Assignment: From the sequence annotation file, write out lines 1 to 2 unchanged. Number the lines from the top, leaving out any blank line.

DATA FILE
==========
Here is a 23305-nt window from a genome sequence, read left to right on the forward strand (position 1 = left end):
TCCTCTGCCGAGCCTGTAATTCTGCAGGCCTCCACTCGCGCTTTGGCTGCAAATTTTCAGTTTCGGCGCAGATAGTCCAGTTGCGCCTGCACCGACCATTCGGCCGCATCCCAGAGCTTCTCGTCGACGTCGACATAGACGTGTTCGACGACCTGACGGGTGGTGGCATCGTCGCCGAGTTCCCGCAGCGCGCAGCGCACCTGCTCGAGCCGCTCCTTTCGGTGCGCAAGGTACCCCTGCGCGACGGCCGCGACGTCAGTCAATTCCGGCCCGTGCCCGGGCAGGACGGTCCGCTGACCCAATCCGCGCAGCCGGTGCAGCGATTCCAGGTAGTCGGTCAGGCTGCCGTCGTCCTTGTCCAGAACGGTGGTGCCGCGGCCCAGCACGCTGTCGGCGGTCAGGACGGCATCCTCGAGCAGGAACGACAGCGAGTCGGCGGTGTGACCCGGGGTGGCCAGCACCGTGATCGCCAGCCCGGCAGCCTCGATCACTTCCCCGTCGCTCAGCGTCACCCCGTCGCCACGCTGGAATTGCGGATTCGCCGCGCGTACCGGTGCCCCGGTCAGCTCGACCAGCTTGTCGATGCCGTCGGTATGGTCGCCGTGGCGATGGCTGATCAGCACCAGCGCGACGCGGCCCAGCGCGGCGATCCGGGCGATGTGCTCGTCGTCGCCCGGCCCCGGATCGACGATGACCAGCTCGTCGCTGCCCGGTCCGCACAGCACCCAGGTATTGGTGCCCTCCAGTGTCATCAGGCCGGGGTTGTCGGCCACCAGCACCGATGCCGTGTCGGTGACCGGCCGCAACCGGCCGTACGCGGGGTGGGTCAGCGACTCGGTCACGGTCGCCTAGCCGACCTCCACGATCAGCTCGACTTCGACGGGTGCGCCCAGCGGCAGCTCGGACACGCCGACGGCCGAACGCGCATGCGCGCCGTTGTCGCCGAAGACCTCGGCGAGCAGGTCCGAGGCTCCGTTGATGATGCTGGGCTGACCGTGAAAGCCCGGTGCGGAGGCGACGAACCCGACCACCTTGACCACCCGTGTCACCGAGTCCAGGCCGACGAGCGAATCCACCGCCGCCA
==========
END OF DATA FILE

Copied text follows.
Here is a 23305-nt window from a genome sequence, read left to right on the forward strand (position 1 = left end):
TCCTCTGCCGAGCCTGTAATTCTGCAGGCCTCCACTCGCGCTTTGGCTGCAAATTTTCAGTTTCGGCGCAGATAGTCCAGTTGCGCCTGCACCGACCATTCGGCCGCATCCCAGAGCTTCTCGTCGACGTCGACATAGACGTGTTCGACGACCTGACGGGTGGTGGCATCGTCGCCGAGTTCCCGCAGCGCGCAGCGCACCTGCTCGAGCCGCTCCTTTCGGTGCGCAAGGTACCCCTGCGCGACGGCCGCGACGTCAGTCAATTCCGGCCCGTGCCCGGGCAGGACGGTCCGCTGACCCAATCCGCGCAGCCGGTGCAGCGATTCCAGGTAGTCGGTCAGGCTGCCGTCGTCCTTGTCCAGAACGGTGGTGCCGCGGCCCAGCACGCTGTCGGCGGTCAGGACGGCATCCTCGAGCAGGAACGACAGCGAGTCGGCGGTGTGACCCGGGGTGGCCAGCACCGTGATCGCCAGCCCGGCAGCCTCGATCACTTCCCCGTCGCTCAGCGTCACCCCGTCGCCACGCTGGAATTGCGGATTCGCCGCGCGTACCGGTGCCCCGGTCAGCTCGACCAGCTTGTCGATGCCGTCGGTATGGTCGCCGTGGCGATGGCTGATCAGCACCAGCGCGACGCGGCCCAGCGCGGCGATCCGGGCGATGTGCTCGTCGTCGCCCGGCCCCGGATCGACGATGACCAGCTCGTCGCTGCCCGGTCCGCACAGCACCCAGGTATTGGTGCCCTCCAGTGTCATCAGGCCGGGGTTGTCGGCCACCAGCACCGATGCCGTGTCGGTGACCGGCCGCAACCGGCCGTACGCGGGGTGGGTCAGCGACTCGGTCACGGTCGCCTAGCCGACCTCCACGATCAGCTCGACTTCGACGGGTGCGCCCAGCGGCAGCTCGGACACGCCGACGGCCGAACGCGCATGCGCGCCGTTGTCGCCGAAGACCTCGGCGAGCAGGTCCGAGGCTCCGTTGATGATGCTGGGCTGACCGTGAAAGCCCGGTGCGGAGGCGACGAACCCGACCACCTTGACCACCCGTGTCACCGAGTCCAGGCCGACGAGCGAATCCACCGCCGCCA